Health care sinking illustration, rising healthcare costs, prescription drug prices
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Ellen Andrews

Economists argue that rising healthcare costs crowd out resources for other societal priorities such as education, infrastructure, climate change, and housing. It makes sense in theory but, until lately, it seemed a bit abstract. But right now, Congress and the administration are making the point in very real terms. Policymakers want to make big investments in those priorities, but they have to pay for it. To make up the difference, they’re planning to reduce healthcare costs, specifically Medicare prescription drug prices.

Congress and the administration are currently struggling to agree on two very big, very expensive pieces of legislation.

The first bill, which deals with traditional infrastructure, is moving through the process. The second bill is still being negotiated, but reportedly covers a laundry list of important, long overdue investments such as internet access, school loan relief, housing subsidies, expanding school lunches, expanding child tax credits, environmentally friendly farming practices, health insurance for low income people in states that aren’t expanding Medicaid, expanding Medicare, and clean energy.

Their problem is how to pay for all this without breaking the bank.

Because the Senate is split between Democrats and Republicans, the strategy they have to use is complex, obscure, and lengthy. For our purposes, the important part of this tortured process is that they need to find a way to pay for all the good stuff. In the past the “pay-fors” have involved raising revenue or dubious assumptions about past savings and future spending. This time, instead, they are looking at saving money on prescription drugs.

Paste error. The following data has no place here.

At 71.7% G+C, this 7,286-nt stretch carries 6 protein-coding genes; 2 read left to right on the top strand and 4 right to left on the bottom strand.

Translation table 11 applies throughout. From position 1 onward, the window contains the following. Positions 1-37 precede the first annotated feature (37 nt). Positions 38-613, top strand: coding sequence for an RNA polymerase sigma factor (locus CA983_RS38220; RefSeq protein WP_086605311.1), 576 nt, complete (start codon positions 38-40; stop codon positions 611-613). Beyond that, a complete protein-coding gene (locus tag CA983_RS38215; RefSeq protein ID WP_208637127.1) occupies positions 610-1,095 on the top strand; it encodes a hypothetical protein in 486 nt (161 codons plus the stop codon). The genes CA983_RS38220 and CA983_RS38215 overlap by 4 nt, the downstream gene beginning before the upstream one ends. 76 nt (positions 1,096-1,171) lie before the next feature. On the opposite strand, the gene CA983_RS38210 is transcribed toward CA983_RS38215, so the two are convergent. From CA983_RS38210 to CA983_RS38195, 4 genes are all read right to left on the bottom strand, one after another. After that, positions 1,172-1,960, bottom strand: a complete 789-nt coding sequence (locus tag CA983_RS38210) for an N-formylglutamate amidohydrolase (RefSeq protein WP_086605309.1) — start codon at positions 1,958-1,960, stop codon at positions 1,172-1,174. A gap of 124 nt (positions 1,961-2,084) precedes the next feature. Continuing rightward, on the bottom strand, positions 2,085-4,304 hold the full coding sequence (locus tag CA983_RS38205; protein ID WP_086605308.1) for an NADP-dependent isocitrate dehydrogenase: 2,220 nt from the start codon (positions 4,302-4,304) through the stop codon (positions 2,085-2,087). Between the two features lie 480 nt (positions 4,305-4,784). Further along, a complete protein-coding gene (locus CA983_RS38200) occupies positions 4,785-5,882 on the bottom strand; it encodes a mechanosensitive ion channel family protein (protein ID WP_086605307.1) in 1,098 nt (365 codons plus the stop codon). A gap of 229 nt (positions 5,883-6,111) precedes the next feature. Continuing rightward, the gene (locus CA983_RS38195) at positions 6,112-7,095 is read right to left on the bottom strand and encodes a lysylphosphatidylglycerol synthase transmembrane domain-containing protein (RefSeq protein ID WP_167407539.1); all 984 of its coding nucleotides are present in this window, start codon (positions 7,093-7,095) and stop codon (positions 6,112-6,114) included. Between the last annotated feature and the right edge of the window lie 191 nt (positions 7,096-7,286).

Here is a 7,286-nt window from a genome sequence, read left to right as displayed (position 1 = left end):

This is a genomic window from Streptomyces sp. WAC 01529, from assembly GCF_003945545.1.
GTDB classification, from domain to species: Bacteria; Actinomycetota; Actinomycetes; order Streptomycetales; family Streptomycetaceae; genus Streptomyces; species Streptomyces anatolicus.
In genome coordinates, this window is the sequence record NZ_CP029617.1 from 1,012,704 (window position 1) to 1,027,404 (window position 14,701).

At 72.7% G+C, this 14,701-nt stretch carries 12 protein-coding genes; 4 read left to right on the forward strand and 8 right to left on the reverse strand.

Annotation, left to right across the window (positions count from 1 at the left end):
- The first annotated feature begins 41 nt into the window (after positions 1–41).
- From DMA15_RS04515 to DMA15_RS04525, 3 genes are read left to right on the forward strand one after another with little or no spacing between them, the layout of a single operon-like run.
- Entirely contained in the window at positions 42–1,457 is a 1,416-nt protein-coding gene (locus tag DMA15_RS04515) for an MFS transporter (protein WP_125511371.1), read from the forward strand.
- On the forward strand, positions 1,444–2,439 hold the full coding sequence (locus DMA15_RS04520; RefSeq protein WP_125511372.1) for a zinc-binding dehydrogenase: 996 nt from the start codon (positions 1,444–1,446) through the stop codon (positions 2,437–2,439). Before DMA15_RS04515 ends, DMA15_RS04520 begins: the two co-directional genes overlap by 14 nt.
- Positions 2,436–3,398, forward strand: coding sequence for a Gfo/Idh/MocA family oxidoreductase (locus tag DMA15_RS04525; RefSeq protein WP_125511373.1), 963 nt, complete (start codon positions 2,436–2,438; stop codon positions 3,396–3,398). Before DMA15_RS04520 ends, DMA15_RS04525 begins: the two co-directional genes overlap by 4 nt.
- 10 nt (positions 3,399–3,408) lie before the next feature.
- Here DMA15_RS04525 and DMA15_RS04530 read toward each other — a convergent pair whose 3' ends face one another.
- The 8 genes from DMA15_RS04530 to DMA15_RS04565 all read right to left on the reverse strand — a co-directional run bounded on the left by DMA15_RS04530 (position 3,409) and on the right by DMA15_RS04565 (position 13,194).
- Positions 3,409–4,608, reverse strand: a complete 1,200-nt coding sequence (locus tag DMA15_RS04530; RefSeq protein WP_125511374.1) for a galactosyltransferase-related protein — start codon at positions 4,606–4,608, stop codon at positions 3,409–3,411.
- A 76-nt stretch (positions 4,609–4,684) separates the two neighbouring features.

The leading plan is for Medicare to negotiate drug prices with manufacturers. As an added benefit, the lower prices would also apply to private plans. Current law prohibits Health and Human Services, the agency that runs Medicare, from negotiating drug prices. The US is the only developed country that doesn’t have a government system to set reasonable prices for prescriptions. It’s estimated that negotiation could save hundreds of billions of dollars by 2030 for both Medicare and for employers and consumers in private plans.

A recent poll found that 81% of Americans favor government negotiating Medicare prescription drug prices. Only 19% believe it would hurt innovation and competition.

There’s a lot of potential for savings on prescription drugs. US spending on prescriptions has risen far faster than the rest of healthcare. Almost all that increase was driven by escalating prices, not increases in volume. The Institute for Clinical and Economic Review (ICER), the national leader in developing fair healthcare prices, found that in 2019 price increases for just seven drugs cost the US health system $1.2 billion with no new evidence of effectiveness.

Spending more on healthcare might be fine if we are getting healthier, but we aren’t. If it passes, the new bill could improve the lives of Americans, paid for by lowering drug costs for all of us. It’s very rare that we get a win-win in government budgets.

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Ellen Andrews, PhD, is the executive director of the CT Health Policy Project. Follow her on Twitter @CTHealthNotes.

The views, opinions, positions, or strategies expressed by the author are theirs alone, and do not necessarily reflect the views, opinions, or positions of